ISTANBUL (Reuters) - Turkish newspaper Cumhuriyet, whose top two journalists were arrested last week on charges of espionage and terrorist propaganda, is facing an investigation into its tax accounts, its chief executive said.
A court last Thursday ordered the arrest of Can Dundar, the paper’s editor-in-chief, and senior editor Erdem Gul over the publication of footage purporting to show the state intelligence agency helping to send weapons to Syria.
The case against the journalists has revived long-standing criticism of Turkey’s record on press freedom under President Tayyip Erdogan with the United States saying it was “very concerned” about the arrests.
“They informed (us) that they will once again inspect Cumhuriyet newspaper’s 2010 accounts, 2-1/2 years after fully inspecting them before,” the newspaper’s chief executive, Akin Atalay, wrote on Twitter on Monday.
The tweet was accompanied by a photocopy of an apparent corporation tax inspection report dating from mid-2013 regarding the company’s 2010 accounts. Officials were not available to comment.
The video footage at the heart of the court case, released in May, purported to show Turkish police in 2014 opening crates of weapons and ammunition bound for Syria on the back of trucks said to belong to Turkey’s MIT National Intelligence Organisation.
Chief Prosecutor Hadi Salihoglu said the police search was carried out by members of the ”Gulenist terrorist organization’ and that the images featured in Cumhuriyet’s story were put out with the organization’s goal of getting Turkey prosecuted in international courts.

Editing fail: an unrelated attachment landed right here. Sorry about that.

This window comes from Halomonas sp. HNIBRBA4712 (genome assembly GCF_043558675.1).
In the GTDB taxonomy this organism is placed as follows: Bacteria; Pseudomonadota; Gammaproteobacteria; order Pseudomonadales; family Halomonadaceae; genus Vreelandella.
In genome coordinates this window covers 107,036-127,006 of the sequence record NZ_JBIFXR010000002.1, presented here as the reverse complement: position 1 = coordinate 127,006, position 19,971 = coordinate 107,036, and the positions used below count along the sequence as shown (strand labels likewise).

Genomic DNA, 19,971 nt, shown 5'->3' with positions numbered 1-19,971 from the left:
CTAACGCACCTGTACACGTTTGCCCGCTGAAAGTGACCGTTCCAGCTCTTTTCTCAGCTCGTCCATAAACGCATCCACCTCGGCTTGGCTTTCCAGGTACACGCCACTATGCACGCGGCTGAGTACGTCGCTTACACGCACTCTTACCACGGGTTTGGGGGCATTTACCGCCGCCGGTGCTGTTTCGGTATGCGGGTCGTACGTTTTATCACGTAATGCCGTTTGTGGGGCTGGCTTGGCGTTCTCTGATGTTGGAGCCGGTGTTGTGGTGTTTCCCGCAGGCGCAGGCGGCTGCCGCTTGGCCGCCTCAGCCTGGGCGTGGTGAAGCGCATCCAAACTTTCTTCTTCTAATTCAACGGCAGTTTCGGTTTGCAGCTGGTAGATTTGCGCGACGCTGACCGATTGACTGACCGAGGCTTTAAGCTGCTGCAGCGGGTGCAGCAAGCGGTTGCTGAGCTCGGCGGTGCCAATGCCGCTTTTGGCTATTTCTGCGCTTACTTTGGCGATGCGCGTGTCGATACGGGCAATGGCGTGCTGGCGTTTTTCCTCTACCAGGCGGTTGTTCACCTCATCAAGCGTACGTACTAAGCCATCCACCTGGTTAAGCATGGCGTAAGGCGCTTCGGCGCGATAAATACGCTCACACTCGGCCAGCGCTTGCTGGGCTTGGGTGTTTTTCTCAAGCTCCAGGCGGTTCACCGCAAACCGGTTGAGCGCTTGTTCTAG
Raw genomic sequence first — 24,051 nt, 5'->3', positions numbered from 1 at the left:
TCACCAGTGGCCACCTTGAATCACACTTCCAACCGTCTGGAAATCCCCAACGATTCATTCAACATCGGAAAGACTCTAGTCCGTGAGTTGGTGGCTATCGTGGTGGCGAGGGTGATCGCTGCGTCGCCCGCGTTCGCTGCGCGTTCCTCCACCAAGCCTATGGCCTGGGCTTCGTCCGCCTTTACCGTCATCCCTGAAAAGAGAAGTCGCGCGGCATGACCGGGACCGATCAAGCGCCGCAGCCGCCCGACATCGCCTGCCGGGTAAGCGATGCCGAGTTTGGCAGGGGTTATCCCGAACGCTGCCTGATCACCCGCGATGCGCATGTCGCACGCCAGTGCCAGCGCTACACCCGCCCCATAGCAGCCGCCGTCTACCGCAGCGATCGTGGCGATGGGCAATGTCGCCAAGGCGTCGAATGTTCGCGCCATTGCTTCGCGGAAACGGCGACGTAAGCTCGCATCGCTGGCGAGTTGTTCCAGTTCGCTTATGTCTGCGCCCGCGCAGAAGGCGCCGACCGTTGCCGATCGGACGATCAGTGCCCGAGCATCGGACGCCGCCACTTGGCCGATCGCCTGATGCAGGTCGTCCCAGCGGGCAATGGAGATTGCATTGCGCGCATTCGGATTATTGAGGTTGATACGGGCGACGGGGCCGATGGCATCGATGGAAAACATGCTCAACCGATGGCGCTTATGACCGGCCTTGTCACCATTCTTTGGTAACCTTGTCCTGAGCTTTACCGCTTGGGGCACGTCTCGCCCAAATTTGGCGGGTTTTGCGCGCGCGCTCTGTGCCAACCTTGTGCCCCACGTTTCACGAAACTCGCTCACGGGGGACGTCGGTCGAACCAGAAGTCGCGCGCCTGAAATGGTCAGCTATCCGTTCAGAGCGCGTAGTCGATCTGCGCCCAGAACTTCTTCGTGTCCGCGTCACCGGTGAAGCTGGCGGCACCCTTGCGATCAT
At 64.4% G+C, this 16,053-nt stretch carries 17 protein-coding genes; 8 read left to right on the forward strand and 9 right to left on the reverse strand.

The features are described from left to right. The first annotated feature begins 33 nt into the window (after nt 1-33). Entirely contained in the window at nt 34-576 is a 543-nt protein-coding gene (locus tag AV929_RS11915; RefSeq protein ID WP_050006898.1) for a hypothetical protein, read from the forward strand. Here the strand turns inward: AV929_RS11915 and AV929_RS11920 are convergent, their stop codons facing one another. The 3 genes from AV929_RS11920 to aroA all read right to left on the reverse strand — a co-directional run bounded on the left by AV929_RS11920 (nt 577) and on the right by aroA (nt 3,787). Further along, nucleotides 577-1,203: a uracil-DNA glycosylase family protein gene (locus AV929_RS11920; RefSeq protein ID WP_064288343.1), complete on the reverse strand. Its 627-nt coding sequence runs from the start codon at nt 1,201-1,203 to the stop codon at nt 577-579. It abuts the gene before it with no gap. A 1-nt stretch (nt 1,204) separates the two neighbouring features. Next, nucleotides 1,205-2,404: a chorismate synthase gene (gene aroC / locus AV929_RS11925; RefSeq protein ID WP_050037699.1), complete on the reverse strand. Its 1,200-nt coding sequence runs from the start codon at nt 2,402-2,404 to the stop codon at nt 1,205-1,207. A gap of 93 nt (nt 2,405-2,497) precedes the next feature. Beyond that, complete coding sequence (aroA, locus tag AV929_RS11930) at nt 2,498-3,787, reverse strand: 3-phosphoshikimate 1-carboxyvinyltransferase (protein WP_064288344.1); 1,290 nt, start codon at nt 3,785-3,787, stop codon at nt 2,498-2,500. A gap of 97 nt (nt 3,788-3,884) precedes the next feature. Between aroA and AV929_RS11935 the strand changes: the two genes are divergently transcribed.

Exiled preacher Fethullah Gulen, a friend turned enemy of Erdogan, is facing charges in Turkey including ‘forming and leading an armed organization’.
At the time of publication, Erdogan vowed revenge, saying those behind the story had endangered Turkey’s security and would “pay a heavy price”.
‘HONOR OF A COUNTRY’
The head of the France-based group Reporters Without Borders, which promotes press freedom, is visiting Istanbul this week to express solidarity with Dundar and Gul.
“News and information should be the honor of a country,” the group’s secretary-general Christophe Deloire told Reuters.
“Turkish authorities are fighting the wrong enemy,” he said by phone. “We appeal to the government to restore all conditions of pluralism starting with the freedom of journalists.”
The Istanbul Chief Prosecutor’s office on Friday made a statement saying the investigation of Dundar and Gul had “nothing to do” with press freedom and that the stories were published “to reveal state secrets”.
But Deloire said writing about security matters was part of a journalist’s job.
“Dundar and Gul did their jobs and their revelations were very crucial.”
Reporting by Humeyra Pamuk and Daren Butler; Editing by Nick Macfie and Raissa Kasolowsky